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March 2006
Gender and Academic Performance in English Communication Courses
July 2007
A Case Study Of A Japanese Learner In The UK
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Course Blogs for Overseas Study Preparation: A Survey of Student Opinions
September 2007
An Emerging Japanese English
February 2009
Observations on One Japanese University's General English Program
December 2013
Incentivization and In-class Participation in the Japanese University English Language Classroom
 
 
 
 
 
 
 
 
 
 
 
 
 
 
 
 
 

 

An Emerging Japanese English

September, 2007

By

Troy Miller (MA ELT)

ALT
Nagoya University of Foreign Studies,
School of Contemporary International Studies

Nagoya, Japan

Introduction

The decisions language teachers make everyday need to be seen in relationship to broader language concerns (Auerbach, 1993). Amongst these is the use of English in a global context.

English is currently the second most spoken language in the world, followed by Spanish. Interestingly Mandarin has the most speakers, despite it really only being used in China, Malaysia and Taiwan. It is important to recognise that although Mandarin is the most spoken, it is English that people desire to learn.
Speaking English is a real advantage for getting jobs in most parts of the world. It is also by the far the most used written language on the internet. It is interesting to look at the types of English spoken and its different uses.

It is estimated that for every old-country native speaker there must be at least three nonnative users of English (Kachru, 1996). The original variety of English, Received Pronunciation, can be found in only 3 to 4 percent of the British population (McArthur, 1992). In this paper, I will look at the world Englishes paradigm and consider its implications for language teachers in Japan.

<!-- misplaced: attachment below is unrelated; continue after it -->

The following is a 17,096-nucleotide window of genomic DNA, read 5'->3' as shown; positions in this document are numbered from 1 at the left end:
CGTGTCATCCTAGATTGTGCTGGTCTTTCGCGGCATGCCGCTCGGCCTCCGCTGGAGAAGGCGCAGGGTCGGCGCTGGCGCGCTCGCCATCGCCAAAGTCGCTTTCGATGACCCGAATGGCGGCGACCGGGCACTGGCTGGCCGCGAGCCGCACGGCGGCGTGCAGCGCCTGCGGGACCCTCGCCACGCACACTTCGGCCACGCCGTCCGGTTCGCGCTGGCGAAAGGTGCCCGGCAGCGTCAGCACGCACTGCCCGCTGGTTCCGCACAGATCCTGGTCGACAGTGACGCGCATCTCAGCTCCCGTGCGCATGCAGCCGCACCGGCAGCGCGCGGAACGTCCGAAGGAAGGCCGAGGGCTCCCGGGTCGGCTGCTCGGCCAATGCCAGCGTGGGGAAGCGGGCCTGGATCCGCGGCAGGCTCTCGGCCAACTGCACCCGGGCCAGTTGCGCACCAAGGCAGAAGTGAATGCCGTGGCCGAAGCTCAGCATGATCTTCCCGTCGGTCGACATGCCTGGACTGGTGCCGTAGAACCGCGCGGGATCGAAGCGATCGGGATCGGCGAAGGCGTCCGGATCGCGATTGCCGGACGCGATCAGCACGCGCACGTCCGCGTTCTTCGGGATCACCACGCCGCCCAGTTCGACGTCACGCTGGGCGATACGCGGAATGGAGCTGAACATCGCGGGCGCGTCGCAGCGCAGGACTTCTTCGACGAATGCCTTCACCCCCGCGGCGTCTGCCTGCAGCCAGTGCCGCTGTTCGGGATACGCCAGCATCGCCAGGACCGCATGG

World Englishes

World Englishes refers to the outer circle countries from Kachru's concentric circles (Kachru, 1985). Although Philipson first proposed the idea, Kachru is advancing his theories of world Englishes. In order to examine the question of whether there is one English or if there are world Englishes, I will summarize some of Kachru's arguments and the implications of them.

Kachru's three concentric circles, the inner, outer and expanding are the basis of his work. To summarize, the inner circle is composed of the traditional English speaking countries of Great Britain, the USA, Australia, New Zealand, Canada etc. The outer circle is primarily composed of colonized countries such as Nigeria, Singapore and India. The expanding circle is comprised of countries where English is being learned as an international language. Kachru's theory is that by large-scale research into the use of English, local Englishes and varieties of Englishes will be justified (Kachru, 1985).

While monolithic English is still observable today in international newspapers it is easy to find examples of emerging Englishes. One example can be found on the internet. The recent phenomena of blogs are an example of Englishes.

A recent talk show on the BBC was examining a website where people from around the world were writing their blogs in English about their countries and how their lifestyles were being affected by change in their countries. All of the writers were using English.

On this program some of the bloggers were interviewed and their different Englishes were very obvious. While none of them were native English speakers, their varieties seemed to be embraced by the program. There were no subtitles as is sometimes seen on American news programs when a non-native speaker is talking.

This program was an example how emerging Englishes are used when different people from Kachru's expanding circle countries are encouraged to use their own Englishes simultaneously without worrying about using English that is considered correct by one of Kachru's "inner circle countries".

Kachru writes about the ownership of language and tries to establish a relationship between a language and its functions. In effect, he is trying to qualify the countries in the outer and expanding circles of his concentric circle by defining the range in the culture English is used and the depth or how far the English has penetrated into society.

Kachru also talks about the affects of the choice of the use of English and the implications it may have in a multilingual society. Traditional inner circle countries often view English as their own language and often feel hesitant to relinquish ownership to the outer and expanding circle countries.

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